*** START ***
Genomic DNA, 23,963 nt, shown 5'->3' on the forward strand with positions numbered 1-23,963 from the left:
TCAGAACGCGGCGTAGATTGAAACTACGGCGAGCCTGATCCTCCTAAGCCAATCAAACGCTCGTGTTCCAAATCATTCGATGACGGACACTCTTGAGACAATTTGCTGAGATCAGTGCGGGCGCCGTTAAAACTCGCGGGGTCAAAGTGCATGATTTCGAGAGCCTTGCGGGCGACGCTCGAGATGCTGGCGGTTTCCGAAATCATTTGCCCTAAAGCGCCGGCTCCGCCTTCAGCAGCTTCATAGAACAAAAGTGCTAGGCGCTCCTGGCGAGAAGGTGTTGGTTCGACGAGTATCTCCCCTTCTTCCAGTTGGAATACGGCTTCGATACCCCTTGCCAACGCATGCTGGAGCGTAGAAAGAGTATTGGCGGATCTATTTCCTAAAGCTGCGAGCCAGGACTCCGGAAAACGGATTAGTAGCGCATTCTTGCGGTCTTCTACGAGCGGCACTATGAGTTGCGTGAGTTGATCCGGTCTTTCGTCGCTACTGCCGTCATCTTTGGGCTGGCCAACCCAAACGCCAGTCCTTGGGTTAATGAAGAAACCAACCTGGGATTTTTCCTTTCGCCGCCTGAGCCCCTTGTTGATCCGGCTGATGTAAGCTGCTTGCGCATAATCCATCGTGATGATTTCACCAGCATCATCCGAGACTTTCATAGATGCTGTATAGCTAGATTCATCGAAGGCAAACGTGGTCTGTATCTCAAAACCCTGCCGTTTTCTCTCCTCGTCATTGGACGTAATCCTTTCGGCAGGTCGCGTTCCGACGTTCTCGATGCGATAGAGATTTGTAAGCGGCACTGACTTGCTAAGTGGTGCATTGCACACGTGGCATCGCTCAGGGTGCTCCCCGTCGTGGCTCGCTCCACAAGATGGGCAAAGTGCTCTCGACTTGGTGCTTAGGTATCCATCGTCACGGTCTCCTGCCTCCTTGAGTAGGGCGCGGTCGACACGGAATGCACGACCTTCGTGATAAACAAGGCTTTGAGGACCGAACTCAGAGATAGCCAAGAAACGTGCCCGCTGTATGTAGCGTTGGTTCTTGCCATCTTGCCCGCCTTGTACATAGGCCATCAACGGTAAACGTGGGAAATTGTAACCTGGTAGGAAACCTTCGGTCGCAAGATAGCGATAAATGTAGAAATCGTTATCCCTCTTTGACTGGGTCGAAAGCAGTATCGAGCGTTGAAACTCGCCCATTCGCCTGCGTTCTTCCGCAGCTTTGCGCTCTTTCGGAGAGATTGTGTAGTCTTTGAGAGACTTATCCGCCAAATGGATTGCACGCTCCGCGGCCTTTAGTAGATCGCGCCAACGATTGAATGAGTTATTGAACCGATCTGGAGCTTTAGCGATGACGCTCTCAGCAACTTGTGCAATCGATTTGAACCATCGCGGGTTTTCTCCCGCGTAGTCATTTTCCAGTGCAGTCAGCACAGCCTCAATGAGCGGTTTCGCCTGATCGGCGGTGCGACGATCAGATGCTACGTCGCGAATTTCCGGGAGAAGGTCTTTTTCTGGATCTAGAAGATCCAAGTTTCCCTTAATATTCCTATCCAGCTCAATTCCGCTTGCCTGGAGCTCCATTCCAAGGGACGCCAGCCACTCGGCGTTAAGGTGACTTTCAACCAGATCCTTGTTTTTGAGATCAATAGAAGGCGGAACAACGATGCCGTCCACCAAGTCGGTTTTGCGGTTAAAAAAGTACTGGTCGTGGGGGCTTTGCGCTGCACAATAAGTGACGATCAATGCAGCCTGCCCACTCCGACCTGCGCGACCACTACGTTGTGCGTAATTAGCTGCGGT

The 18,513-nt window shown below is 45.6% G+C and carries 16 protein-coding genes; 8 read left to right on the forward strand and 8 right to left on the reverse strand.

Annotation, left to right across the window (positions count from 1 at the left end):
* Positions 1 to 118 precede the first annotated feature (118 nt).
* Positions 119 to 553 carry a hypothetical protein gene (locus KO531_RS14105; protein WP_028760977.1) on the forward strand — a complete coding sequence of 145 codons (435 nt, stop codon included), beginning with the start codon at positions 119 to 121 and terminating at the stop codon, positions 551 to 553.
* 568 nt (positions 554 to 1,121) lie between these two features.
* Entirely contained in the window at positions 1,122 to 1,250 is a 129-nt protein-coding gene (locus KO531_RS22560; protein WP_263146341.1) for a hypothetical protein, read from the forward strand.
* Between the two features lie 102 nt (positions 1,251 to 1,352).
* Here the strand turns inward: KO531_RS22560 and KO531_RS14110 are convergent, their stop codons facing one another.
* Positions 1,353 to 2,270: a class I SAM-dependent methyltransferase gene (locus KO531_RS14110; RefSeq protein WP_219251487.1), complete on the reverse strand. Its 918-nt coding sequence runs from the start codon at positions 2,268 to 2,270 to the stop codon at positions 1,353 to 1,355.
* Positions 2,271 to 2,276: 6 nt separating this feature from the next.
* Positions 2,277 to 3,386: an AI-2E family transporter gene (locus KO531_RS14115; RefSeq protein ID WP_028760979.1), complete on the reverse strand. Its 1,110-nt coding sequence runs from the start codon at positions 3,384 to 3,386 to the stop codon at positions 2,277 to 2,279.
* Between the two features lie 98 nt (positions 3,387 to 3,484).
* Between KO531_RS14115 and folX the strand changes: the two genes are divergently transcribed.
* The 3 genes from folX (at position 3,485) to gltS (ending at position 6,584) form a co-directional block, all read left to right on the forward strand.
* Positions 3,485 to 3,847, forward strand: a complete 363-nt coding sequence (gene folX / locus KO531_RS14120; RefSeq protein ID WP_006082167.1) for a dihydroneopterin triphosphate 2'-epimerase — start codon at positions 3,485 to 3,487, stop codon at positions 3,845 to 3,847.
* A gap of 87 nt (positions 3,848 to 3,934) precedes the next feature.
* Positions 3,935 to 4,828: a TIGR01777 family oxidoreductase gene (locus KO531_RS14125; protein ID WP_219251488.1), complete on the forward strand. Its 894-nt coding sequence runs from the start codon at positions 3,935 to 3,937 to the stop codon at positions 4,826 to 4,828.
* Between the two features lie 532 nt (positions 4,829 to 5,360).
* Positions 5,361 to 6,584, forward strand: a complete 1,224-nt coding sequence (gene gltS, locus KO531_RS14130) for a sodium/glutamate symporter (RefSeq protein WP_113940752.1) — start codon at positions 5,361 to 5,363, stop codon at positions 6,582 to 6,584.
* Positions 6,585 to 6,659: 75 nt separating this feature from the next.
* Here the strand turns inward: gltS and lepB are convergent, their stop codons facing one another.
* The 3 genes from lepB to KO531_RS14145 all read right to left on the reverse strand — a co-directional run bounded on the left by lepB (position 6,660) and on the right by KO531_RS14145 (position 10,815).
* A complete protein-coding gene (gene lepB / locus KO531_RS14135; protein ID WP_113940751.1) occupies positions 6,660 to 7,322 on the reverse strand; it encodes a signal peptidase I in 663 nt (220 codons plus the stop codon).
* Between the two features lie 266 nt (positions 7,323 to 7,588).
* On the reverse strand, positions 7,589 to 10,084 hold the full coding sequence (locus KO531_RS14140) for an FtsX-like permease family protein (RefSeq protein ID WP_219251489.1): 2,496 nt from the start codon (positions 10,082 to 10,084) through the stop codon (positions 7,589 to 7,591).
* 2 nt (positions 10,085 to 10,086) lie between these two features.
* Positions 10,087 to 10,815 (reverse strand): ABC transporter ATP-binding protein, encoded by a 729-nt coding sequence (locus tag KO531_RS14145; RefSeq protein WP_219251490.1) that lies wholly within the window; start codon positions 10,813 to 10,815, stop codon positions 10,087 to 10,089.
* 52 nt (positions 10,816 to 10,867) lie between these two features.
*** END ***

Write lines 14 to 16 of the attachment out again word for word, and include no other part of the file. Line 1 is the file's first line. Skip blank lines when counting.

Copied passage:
* Between the two features lie 98 nt (positions 3,387 to 3,484).
* Between KO531_RS14115 and folX the strand changes: the two genes are divergently transcribed.
* The 3 genes from folX (at position 3,485) to gltS (ending at position 6,584) form a co-directional block, all read left to right on the forward strand.